Examples of major criteria include:
- More than five basal cell carcinomas, or one before the age of 30 years
- Jaw cysts
- Two or more palmar or plantar pits
- Deposits of calcium or other salts on parts of the brain that can be seen on x rays
- A first-degree relative (sibling, parent, or child) known to have NBCCS
Examples of minor criteria include:
- A cleft lip or palate
- Eye abnormalities of various types
- Ovarian or cardiac fibromas
- Childhood medulloblastoma
- Rib or spinal anomalies of various types
There is no exact age by which someone can be assured they do not have NBCCS. This is because each possible symptom can develop at a different time. For example, 90% of affected individuals develop jaw cysts by their second decade, but 10% of affected individuals never develop a single basal cell carcinoma. However, enough symptoms are usually present by the twenties to thirties that a diagnosis may be possible.
Alternatively, using a blood sample to test the PTCH gene for the presence of a mutation can also make a diagnosis of NBCCS. However, only 65–80% of individuals with NBCCS will actually have a detectable mutation using the technology available as of 2005.
Treatment and management
Removal of the multiple skin tumors and jaw cysts is recommended. Failure to do so can lead to both the development of basal cell carcinomas and to social difficulties due to the disfiguring nature of these tumors. Removal of jaw cysts should be undertaken by an oral surgeon and the basal cell carcinomas by a plastic surgeon. Radiation therapy should be avoided as these can cause further development of the basal cell carcinomas.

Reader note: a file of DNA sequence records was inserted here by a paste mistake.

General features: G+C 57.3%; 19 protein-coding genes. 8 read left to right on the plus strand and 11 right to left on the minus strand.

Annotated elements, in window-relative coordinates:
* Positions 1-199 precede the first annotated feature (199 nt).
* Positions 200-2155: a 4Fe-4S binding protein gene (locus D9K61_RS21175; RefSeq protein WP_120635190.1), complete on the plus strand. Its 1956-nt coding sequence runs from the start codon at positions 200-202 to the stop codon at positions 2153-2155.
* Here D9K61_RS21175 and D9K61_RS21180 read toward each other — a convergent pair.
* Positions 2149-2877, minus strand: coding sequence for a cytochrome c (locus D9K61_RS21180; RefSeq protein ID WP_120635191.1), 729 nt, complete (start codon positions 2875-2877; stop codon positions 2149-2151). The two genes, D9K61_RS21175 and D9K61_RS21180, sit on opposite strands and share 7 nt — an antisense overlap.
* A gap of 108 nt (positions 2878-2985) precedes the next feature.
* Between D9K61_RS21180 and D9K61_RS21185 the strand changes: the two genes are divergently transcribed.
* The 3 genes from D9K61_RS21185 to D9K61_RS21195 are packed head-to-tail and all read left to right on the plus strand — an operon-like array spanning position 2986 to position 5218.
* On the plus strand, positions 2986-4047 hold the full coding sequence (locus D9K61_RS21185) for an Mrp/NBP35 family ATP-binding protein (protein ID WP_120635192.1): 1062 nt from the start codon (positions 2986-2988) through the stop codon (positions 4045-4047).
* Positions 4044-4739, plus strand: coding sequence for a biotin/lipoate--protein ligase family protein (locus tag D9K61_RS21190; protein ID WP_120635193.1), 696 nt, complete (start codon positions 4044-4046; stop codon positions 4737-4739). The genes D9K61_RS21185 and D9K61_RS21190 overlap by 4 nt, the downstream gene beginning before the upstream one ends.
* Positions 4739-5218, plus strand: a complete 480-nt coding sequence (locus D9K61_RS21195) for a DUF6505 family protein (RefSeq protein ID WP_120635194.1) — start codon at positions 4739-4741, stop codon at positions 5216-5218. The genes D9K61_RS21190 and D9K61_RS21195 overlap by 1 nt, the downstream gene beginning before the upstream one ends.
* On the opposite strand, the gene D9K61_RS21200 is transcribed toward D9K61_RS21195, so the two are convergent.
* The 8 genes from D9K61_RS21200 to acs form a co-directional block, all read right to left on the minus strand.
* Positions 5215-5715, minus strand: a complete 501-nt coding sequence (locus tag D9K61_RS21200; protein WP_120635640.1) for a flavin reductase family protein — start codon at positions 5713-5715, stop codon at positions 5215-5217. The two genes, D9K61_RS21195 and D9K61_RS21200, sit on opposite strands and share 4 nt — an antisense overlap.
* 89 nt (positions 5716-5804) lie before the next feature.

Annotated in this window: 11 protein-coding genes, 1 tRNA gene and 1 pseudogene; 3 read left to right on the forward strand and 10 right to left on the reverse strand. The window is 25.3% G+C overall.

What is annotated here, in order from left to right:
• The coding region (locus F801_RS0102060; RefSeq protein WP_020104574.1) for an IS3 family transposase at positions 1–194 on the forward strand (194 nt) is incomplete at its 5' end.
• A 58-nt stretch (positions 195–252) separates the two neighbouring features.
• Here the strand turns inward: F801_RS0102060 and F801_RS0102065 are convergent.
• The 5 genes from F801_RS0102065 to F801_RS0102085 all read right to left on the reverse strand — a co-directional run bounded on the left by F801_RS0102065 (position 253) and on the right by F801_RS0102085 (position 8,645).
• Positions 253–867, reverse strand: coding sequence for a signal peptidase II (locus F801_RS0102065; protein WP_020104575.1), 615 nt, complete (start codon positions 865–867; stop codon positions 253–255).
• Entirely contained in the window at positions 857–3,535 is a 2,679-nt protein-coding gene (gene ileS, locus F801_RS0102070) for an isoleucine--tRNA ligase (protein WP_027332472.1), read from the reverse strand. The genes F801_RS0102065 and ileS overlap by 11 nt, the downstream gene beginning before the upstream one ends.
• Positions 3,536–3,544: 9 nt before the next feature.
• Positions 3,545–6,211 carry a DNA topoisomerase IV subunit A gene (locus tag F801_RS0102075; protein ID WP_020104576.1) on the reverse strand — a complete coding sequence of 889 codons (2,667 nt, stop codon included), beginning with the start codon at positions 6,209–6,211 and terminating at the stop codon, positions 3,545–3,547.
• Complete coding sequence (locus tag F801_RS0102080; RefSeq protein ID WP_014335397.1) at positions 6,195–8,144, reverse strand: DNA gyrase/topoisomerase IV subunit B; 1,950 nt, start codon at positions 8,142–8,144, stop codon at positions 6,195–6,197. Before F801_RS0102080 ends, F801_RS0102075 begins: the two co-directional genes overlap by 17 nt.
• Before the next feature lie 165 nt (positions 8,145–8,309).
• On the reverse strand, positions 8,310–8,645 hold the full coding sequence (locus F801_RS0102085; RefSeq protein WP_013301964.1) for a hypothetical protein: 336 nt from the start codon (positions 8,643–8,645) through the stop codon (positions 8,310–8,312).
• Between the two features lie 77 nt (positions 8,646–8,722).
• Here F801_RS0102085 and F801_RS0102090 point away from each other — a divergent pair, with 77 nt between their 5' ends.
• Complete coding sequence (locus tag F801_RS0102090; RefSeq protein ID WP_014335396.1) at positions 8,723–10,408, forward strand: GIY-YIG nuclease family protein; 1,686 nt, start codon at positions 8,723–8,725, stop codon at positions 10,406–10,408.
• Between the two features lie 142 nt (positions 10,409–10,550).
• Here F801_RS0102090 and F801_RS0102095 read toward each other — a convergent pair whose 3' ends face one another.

Ovarian fibromas, if present, can be surgically removed. The same is true for cardiac fibromas, although they do not usually cause symptoms.
Since manifestations of NBCCS can vary, any affected individual should be monitored carefully by the appropriate specialist. These include a dermatologist (skin doctor), dentist or orthodontist, ophthalmologist (eye doctor), pediatrician, and geneticist (specialist in genetics). Special precautions should be taken to avoid radiation, in the form of both radiation treatment and sun exposure, as this increases the risk to form basal cell carcinomas. Typical methods to reduce sun exposure, such as sun block and hats, should be used.
The life expectancy of individuals with NBCCS is considered to be essentially average. However, the key to this is diagnosis and proper treatment.
Developmental delay can be associated with the enlarged head size, but intelligence is often normal. Therefore, head circumference should be monitored throughout childhood and any rapid changes evaluated by magnetic resonance imaging (MRI) right away.
GeneTests, in association with the National Institutes of Health. 9725 Third Avenue NE, Suite 602, Seattle, WA 98115. (206) 221-2943. <http://www.genetests.org> (March 14, 2005).
Basal Cell Carcinoma Nevus Syndrome/Gorlin Syndrome Homepage. 3044 Peoria, Steger, IL 60475. (708) 756-3410. <http://www.hometown.aol.com/budcaruso/skinindex.html> (March 14, 2005).
BCCNS Life Support Network. PO Box 321, Burton, OH 44021. (440) 635-0078. <http://www.bccns.org> (March 14, 2005).
Sajid Merchant, BSc, MS, CGC